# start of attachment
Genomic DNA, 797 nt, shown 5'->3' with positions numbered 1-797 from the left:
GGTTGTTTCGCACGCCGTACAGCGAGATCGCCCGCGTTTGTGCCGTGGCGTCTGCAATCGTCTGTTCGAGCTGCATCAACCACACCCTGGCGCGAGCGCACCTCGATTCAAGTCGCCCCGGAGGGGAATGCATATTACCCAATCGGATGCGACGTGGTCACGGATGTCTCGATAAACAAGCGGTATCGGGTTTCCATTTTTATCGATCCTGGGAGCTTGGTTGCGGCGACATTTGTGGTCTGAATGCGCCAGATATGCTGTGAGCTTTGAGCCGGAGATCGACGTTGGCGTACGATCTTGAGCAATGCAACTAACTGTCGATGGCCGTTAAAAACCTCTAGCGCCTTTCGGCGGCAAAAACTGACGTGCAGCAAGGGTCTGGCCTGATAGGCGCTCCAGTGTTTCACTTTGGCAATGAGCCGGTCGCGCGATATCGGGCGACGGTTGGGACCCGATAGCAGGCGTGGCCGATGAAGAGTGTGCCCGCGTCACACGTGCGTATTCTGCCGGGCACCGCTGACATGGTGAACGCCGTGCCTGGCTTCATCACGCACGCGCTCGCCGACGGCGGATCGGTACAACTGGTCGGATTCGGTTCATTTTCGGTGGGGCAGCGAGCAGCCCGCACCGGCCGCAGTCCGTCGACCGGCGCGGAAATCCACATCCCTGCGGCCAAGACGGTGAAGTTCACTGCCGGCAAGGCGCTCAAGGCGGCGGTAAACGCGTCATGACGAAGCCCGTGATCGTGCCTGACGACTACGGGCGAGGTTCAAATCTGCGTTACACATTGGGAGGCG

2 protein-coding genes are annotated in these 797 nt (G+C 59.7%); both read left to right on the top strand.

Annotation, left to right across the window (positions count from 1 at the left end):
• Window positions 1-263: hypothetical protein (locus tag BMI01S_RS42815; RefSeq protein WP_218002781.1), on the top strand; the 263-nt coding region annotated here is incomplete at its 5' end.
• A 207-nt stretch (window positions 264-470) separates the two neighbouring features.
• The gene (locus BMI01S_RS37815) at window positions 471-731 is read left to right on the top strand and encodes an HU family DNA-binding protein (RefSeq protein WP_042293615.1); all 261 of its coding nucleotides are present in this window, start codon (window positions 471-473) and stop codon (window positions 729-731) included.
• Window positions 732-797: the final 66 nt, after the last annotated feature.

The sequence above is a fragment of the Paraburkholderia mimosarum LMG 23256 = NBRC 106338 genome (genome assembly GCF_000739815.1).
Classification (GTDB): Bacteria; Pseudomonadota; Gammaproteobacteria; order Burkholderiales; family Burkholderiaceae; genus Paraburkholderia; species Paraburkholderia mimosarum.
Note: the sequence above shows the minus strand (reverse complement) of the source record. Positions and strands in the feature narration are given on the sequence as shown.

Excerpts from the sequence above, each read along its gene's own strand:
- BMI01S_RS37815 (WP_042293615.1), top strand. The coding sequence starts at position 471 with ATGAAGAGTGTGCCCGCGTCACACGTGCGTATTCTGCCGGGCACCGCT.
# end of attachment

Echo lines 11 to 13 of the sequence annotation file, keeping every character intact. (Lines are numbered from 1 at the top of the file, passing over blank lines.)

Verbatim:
Note: the sequence above shows the minus strand (reverse complement) of the source record. Positions and strands in the feature narration are given on the sequence as shown.

Excerpts from the sequence above, each read along its gene's own strand:
- BMI01S_RS37815 (WP_042293615.1), top strand. The coding sequence starts at position 471 with ATGAAGAGTGTGCCCGCGTCACACGTGCGTATTCTGCCGGGCACCGCT.